Not the best quality photo, but here we are – the class of 1986. The ladybird is “looking” towards me … a mere 14 years old. You can see the rock paintings clearly at the top of the picture

We had a great day of exploring caves and seeing some amazing rock formations, as well as rock art paintings. Our next excursion, will be the highlight of our trip … a hiking trip to the Maltese Cross. We will see you there.

Categories: South African Break Aways

53 comments

  1. Oh how awesome. I wish I was there. I love having fun looking at all the shapes in the rocks.. Seeing different pictures. I think that my mother took me there when I was 8 years old because I remember being fascinated by the rock paintings. 🙋‍♀️🙋‍♀️🌹💐

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    • That’s great … I’m sure you saw some great pictures here (other than “just” rocks 😊). There are so many rock paintings in the Cederberg Mountains, but every time I see these, I’m in awe! You should really visit this area (not sure you’ll managed before you leave, but it would be a great “goodbye” gift). 💌

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  2. What a wonderful place. Yes, I could see animals in those formations. As others have said, there are great similarities to places in Utah. There is something so special, so moving about viewing art from so very long ago. I remember Halley’s Comet. I never managed to catch sight of it, wrong place, wrong time. That was special too. I gives perspective, I think. How very small and insignificant we are. Great pictures.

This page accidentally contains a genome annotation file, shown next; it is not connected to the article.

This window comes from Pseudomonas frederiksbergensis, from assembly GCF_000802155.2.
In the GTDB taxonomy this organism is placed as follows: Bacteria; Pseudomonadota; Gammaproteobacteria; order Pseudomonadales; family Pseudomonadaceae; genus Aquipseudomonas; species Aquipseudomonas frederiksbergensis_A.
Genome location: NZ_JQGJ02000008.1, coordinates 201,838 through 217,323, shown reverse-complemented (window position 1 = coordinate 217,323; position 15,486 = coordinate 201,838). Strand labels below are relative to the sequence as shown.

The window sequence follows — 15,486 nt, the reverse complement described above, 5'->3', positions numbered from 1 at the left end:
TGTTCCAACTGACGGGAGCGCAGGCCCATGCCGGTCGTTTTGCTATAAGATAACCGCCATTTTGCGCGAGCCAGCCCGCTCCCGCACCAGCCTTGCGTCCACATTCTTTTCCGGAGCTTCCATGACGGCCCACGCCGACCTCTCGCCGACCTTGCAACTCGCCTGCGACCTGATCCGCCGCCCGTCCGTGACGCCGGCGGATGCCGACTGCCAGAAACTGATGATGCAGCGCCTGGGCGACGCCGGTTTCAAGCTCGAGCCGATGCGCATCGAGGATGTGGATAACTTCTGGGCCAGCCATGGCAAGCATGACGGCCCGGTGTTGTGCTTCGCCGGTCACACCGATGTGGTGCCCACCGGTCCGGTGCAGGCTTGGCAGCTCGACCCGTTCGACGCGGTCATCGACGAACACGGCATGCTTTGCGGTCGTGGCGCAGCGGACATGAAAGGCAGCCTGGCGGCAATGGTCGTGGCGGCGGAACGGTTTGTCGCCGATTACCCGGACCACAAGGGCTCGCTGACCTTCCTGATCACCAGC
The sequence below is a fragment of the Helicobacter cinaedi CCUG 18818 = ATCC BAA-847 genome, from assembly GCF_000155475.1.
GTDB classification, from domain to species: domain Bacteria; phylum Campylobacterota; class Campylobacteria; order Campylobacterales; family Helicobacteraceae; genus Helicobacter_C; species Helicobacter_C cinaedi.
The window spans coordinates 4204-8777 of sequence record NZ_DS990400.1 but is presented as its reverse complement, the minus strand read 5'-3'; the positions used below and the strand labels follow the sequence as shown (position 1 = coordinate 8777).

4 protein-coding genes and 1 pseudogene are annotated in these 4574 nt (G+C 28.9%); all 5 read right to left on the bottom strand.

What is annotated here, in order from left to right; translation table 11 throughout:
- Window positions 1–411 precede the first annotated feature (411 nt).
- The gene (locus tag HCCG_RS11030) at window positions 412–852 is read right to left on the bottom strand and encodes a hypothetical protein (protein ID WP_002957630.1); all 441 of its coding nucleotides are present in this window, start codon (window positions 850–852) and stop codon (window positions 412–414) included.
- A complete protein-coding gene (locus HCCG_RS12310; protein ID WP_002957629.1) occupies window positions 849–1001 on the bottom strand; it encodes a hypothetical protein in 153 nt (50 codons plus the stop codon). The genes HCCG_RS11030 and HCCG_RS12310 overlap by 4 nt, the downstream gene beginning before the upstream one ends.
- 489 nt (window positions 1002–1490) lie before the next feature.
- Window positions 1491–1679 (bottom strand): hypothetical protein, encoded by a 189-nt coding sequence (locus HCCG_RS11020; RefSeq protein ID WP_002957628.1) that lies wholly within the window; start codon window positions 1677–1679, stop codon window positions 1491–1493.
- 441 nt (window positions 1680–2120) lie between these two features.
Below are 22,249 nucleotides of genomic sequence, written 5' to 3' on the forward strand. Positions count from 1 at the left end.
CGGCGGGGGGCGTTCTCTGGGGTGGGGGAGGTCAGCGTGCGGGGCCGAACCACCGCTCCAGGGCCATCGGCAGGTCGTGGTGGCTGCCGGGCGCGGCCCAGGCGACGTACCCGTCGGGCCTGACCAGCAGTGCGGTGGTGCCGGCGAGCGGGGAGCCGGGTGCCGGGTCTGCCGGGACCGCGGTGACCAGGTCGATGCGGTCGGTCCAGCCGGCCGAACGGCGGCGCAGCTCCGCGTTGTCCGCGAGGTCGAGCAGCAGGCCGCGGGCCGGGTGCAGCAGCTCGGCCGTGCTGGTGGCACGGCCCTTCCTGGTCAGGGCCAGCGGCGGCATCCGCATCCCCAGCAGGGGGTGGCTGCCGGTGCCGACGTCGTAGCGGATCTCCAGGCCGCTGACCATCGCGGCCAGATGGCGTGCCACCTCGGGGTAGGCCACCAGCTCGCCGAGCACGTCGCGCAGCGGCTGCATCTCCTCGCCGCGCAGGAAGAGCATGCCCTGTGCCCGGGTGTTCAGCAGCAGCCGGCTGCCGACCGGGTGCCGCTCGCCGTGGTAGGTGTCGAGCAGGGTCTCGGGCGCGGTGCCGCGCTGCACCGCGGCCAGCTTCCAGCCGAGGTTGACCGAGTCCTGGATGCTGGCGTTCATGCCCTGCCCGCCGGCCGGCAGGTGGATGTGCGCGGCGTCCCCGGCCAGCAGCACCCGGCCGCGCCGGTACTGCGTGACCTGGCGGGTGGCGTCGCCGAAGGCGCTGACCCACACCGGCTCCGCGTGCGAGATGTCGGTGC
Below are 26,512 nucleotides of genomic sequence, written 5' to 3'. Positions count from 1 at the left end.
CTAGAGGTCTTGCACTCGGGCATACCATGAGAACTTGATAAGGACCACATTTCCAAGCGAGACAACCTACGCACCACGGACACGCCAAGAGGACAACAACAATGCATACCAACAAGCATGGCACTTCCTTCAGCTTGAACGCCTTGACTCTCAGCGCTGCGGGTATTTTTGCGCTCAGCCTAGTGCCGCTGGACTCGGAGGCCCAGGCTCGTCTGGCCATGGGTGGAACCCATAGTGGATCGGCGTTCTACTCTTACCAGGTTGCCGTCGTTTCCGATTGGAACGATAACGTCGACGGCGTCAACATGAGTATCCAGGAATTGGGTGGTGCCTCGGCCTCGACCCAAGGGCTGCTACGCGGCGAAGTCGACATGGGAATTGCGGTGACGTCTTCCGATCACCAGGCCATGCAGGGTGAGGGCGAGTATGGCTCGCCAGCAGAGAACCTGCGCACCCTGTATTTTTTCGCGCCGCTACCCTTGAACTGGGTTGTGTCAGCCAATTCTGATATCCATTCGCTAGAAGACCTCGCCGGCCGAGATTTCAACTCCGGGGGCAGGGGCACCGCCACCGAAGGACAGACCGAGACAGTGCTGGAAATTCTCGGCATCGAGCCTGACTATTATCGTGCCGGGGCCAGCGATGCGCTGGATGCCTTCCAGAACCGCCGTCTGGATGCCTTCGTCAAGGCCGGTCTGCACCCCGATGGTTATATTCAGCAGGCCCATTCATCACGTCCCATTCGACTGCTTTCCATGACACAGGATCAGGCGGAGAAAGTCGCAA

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    • It is a great place Carolyn … besides the stunning rock formations and rock art, it’s quiet and peaceful with just the sound of nature – my kind of place! You’re right, we’re just a tiny dot in this universe (but in my opinion, still important enough, because we breathe and we life) 🌼.

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    • You just have 39 more years to go to wait on that comet! Mark Twain was born in the year Halley’s comet came around and died in the year it came back. I agree great pictures, sort of eerie looking creatures I think when I see those rock formations.

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      • Wow, I didn’t know that about Mark Twain – how interesting! Yes, I think you can probably see many different creatures in just one rock – depending from which side you’re looking.

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  3. This looks amazing!! I bet it was unbelievable to see in person! I love the photos! Would be so fun to get to explore here some day!